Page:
TuSimple, he said, is building a system using a form of artificial intelligence. “We basically model all of the possible futures from an observation of the world. We take an observation of the world, a snapshot, and we create from that all the permutations of where the objects are likely to go. We search through that set of futures to find out the next safest move to make. That is then filtered through the SMITH system rules, and through legal constraints such as you can’t cross the yellow line, and that results in one or a few choices for our next move. It’s also constrained by vehicle dynamics, like you can’t take a hard right turn at 60 mph.”

And all that happens 20 times a second.

This pod above the driver's side door offers a rear view down the side of the rig.

This pod above the driver's side door offers a rear view down the side of the rig.

Photo by Deborah Lockridge

“We’re doing that very quickly all the time based on what we’re seeing around us. It results in a much more natural driving experience that doesn’t have to deal with corner cases.”

As an example, he cited adaptive cruise control. Traditional ACC is based solely on maintaining the following distance between your vehicle and the one in front of it. “With our adaptive cruise control, our system sees multiple vehicles ahead. It sees the one way ahead that hit the brakes, and slows down even before the one in front of us slows down.”

Dealing with Weather

One challenge for self-driving technologies has been dealing with challenging weather conditions, but Price said TuSimple’s technology can operate in the rain.

“Because we’re a camera-based system and our AI is extremely powerful, we trained the system to see through the distortion of the drops on the lens and such,” Price said.

When asked about snow, he said, “We’re not there yet.” However, he noted that they did drive the truck in a snowstorm In Tucson last year.

“It handled fine on surface streets; we have a mapped route on surface streets. It worked fine until the cameras got clogged up with snow. We consider that outside our operational domain.” But it’s on the road map, he said.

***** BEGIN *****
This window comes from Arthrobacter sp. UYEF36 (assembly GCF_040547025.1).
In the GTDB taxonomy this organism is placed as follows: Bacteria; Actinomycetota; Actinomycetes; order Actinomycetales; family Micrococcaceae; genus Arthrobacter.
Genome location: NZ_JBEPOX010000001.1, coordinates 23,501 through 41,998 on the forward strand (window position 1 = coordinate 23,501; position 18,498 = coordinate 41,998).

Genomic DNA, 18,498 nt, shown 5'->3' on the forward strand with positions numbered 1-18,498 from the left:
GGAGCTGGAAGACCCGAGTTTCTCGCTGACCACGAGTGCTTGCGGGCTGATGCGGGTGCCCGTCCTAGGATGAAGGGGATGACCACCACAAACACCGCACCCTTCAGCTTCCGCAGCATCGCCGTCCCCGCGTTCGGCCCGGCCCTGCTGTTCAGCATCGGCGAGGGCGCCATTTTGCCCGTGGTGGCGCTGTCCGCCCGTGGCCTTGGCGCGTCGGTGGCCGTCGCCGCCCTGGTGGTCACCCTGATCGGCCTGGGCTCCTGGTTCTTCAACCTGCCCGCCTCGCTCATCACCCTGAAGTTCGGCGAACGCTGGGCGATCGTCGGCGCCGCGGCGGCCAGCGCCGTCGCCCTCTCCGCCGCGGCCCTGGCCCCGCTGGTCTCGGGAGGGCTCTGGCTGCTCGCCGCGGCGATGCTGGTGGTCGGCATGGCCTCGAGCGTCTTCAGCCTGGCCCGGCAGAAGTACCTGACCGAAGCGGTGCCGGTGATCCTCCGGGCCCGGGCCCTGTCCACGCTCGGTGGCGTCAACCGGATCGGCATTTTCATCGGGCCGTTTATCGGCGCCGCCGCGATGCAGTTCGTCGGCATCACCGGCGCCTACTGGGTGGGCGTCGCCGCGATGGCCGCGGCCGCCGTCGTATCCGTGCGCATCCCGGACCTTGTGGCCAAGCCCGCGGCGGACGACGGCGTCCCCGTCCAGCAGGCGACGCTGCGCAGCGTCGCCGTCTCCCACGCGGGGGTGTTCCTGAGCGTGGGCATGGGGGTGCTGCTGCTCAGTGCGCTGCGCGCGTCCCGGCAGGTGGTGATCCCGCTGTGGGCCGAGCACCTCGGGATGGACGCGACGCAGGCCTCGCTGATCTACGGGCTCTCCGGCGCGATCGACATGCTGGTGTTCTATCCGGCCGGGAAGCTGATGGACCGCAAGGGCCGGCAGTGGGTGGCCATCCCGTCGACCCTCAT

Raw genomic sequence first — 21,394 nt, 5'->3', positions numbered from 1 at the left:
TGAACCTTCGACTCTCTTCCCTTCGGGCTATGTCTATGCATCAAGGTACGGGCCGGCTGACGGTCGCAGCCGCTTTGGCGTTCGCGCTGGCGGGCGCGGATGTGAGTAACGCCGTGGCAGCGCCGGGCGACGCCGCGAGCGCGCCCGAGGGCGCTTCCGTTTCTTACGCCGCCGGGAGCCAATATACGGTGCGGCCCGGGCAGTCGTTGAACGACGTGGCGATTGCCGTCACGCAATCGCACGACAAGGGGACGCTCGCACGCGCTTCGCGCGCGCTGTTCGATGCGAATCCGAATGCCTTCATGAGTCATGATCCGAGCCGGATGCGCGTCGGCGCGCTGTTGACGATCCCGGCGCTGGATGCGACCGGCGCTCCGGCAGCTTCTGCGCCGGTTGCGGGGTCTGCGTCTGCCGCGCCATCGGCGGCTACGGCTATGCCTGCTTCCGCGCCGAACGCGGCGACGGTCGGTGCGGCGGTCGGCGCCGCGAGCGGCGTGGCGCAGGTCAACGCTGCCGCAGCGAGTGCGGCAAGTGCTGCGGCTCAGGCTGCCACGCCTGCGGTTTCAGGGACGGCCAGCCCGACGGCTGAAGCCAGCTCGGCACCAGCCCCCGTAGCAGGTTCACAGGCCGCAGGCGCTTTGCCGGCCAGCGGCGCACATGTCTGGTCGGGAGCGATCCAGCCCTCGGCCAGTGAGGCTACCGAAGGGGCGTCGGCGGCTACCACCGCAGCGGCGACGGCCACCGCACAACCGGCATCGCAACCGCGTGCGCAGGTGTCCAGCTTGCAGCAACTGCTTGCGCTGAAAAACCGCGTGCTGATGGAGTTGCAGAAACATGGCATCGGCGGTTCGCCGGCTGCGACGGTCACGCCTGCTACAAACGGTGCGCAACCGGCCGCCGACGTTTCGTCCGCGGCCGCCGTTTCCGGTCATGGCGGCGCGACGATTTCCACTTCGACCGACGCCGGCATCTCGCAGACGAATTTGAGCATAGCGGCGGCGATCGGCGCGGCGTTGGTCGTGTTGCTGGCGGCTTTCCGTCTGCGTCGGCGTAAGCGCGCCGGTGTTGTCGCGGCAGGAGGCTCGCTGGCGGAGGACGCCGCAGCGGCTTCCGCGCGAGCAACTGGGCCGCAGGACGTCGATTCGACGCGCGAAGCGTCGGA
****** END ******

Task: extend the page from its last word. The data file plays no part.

OTR vs. Drayage

In China, TuSimple is focusing on self-driving trucks in port operations and drayage, where in the U.S. it’s more focused on over-the-road trucking operations. But what its developers learn in one operation can be applied in the other.

“A lot of the technology we developed [in China] for operating inside a port involves operation without GPS,” Price said. “Because of all the heavy metal in a port, you can’t reliably pick up GPS, so we had to develop localization technology that allows that to work without GPS – which applies as well to OTR, because you can lose GPS as well.”

When will you be able to buy a TuSimple self-driving truck?

Price said TuSimple is teaming up with a shipper partner and plans in 2021 to be running a demonstration project with real-world, revenue-hauling loads with the driver completely out of the vehicle, on the shipper’s lanes and schedule.

“We’ll be taking pre orders after that point, and we expect the first factory-built vehicles in this technology in calendar year 2023 for the 2024 model year.)

About the author
Deborah Lockridge

Deborah Lockridge

Editor and Associate Publisher

Reporting on trucking since 1990, Deborah is known for her award-winning magazine editorials and in-depth features on diverse issues, from the driver shortage to maintenance to rapidly changing technology.